The following day, we woke in a TBT campsite beneath the village of Thinleygang, heavy rain hammering the tent canvas. The residue of Cyclone Sitrang, which had caused havoc when it made landfall in Bangladesh, now squatted over Bhutan’s central valleys.

Though we had intended to continue walking towards Punakha, the logistical setup of the trail enabled an easy change of itinerary. Groups that book through the official Trans Bhutan Trail agency are allocated a driver who transports luggage to the next night’s lodgings—and who can also ferry hikers to the next stage. This allows travelers to choose which stages they’d like to hike and which to drive, based on trail difficulty, sights in the region, or, as in my case, inclement weather.

As driver Tashi Wangchuk steered us further east, into Bumthang province, the steep forests gave onto open pastures, like a rumpled sheet being gently tugged flat. Yaks in half-formed winter coats ruminated on the tussock grasses. On the outskirts of Jigme Singye Wangchuck National Park, a hundred-strong troupe of grey langurs scrutinized us from the roadside.

When the clouds finally lifted the next morning, we headed for the hamlet of Gyetsa, where stage 16 of the TBT led us on a steady climb through blue pine. The outside world might associate Bhutan with mountains, but these forests cover most of its protected land; national parks make up half of the country’s area. This profusion of carbon-sequestering trees, alongside a vital hydropower industry—Bhutan’s biggest export—underpins its claim to be the world’s only carbon-negative country.

The upheaval behind ‘Gross National Happiness’

Beneath the serene stereotype of cultural integrity and “Gross National Happiness”, Bhutan is wrestling with social upheaval, like anywhere else. The capital, Thimpu, is undergoing a construction boom. Wangmo told me that her husband had recently taken a job in bitcoin, “a project for the King.”

In the north, towards the Tibetan border, transhumant herders are abandoning the old lifestyle of yak-driving to harvest cordyceps roots, a parasitic fungus, coveted in China for its supposed invigorating properties, which is worth three times its weight in gold. “The herders used to travel by pony,” Wangmo said. “Now some of them travel by chopper."

Tourism is in transition too. The new $200 daily tourist tax places Bhutan beyond the means of many prospective travelers. The country has always been a bellwether for the “high-value, low-impact model,” and high-end international resorts already have a toehold here. The country’s most expensive lodgings charge $2,000 a night.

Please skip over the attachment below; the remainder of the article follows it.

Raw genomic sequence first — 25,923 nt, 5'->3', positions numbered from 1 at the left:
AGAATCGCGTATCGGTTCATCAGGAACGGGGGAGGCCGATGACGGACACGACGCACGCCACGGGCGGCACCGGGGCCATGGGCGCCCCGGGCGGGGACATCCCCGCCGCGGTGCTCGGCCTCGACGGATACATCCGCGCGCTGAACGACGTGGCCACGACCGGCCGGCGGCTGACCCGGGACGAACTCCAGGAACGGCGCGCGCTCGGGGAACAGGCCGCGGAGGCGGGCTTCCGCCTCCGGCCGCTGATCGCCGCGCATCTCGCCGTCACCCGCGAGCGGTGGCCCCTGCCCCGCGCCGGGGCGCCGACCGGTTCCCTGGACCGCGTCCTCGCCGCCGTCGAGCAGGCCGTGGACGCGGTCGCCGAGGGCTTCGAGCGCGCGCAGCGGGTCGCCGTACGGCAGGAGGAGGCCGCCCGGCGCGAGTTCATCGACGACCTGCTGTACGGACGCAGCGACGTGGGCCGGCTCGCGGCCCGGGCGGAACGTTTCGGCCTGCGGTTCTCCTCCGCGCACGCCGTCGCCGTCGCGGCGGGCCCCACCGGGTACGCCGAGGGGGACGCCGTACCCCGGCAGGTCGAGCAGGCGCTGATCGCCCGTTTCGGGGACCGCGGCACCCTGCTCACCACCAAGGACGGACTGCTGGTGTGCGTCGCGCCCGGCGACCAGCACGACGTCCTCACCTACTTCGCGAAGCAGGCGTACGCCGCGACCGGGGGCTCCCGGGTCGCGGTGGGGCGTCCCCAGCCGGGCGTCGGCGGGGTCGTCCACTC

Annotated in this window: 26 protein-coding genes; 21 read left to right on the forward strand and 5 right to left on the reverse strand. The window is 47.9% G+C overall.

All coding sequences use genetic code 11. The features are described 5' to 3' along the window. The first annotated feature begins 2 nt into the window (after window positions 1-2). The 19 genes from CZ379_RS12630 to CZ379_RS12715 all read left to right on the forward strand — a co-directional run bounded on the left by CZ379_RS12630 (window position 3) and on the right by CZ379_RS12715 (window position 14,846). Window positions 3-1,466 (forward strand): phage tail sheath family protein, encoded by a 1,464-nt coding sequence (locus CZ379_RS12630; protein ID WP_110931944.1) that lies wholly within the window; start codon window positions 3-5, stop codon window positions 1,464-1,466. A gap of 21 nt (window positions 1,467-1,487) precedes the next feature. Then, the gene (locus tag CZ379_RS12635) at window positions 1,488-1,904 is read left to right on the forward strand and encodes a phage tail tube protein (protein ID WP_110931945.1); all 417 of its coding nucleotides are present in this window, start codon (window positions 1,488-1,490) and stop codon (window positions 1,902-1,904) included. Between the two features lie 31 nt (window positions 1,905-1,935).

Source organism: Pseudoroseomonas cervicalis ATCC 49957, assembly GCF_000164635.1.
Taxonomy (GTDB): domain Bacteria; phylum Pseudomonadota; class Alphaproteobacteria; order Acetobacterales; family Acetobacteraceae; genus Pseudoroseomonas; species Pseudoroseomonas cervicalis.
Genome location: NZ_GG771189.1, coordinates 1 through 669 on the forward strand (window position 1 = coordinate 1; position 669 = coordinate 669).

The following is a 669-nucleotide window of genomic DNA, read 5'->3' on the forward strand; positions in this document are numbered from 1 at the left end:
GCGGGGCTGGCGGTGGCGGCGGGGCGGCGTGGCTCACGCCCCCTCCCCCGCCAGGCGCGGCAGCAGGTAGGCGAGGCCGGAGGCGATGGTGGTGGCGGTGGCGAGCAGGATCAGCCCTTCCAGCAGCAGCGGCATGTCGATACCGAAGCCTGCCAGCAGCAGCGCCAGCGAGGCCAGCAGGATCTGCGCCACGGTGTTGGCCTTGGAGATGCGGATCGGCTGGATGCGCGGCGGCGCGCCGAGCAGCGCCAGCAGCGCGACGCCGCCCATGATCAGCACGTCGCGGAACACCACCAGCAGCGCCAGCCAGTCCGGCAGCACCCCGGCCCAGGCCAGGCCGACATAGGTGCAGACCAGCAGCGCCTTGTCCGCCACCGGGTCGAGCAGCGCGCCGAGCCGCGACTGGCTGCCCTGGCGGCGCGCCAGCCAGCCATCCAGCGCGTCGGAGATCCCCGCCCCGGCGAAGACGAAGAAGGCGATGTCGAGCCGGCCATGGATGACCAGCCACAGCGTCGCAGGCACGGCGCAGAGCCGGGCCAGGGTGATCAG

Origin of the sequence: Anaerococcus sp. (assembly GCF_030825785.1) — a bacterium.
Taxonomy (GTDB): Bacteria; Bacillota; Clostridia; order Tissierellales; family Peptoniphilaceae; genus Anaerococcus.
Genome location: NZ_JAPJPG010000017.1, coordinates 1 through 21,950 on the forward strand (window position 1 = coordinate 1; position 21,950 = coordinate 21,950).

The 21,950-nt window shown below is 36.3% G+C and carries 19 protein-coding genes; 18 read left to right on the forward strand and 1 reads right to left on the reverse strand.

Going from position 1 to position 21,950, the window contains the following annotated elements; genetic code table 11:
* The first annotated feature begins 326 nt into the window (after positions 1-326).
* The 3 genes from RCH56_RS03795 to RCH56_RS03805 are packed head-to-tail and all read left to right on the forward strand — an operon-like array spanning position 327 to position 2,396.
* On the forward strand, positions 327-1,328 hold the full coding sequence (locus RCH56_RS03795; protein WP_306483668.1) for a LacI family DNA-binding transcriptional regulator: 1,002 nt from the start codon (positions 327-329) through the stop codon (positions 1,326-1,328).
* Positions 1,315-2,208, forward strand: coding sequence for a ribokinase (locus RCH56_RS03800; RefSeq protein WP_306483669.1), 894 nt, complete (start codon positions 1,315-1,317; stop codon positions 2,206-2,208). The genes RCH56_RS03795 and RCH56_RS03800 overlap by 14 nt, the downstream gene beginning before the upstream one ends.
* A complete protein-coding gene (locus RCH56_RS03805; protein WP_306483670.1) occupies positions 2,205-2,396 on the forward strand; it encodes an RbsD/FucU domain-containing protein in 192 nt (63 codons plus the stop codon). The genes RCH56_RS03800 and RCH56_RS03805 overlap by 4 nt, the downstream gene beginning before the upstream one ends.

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Nevertheless, prior to COVID-19, the growing tourist influx was reaching capacity. In 2019, when visitor numbers reached 316,000, the existing infrastructure of rustic three-star hotels, built up since the first tourists arrived almost 50 years ago, creaked under the demand. Roads snarled with processions of tour buses, amid fears that Bhutan might be on the road to emulating the overtourism of Nepal.

“Monuments were overrun. Locals couldn’t get into Tiger’s Nest,” says Carissa Niamh, of Tourism Bhutan, referring to the cliffside monastery in the Paro Valley that is Bhutan’s poster child. “Something had to change.”

The tax increase is an attempt to recalibrate the sweet spot, as the government seeks to balance the economic benefits of tourism with cultural and environmental conservation.

“There is anxiety, yes, but I see opportunity as well,” Jamyang Chhopel, the owner of Yangkhil Resort, in Trongsa, told me. “Under the old rules, everything would come through an agent. Now we can take bookings directly.”

The trail crossed an 11,600-foot ridgeline, transitioning to broadleaf woodland. Necklaces of jade-colored lichen hung from maple branches. Then the trees opened out onto an extraordinary scene: the Jakar Dzong, perched on a promontory.

Such spectacles, commonplace in Bhutan, seem all the more bewitching when you approach them on foot, more still when you have done so without encountering another soul. Whether this remarkable nation can sustain such magic in the face of encroaching modernity remains to be seen. This trail, at least, is one for the ages.

Henry Wismayer is a writer based in London. Find him on Twitter.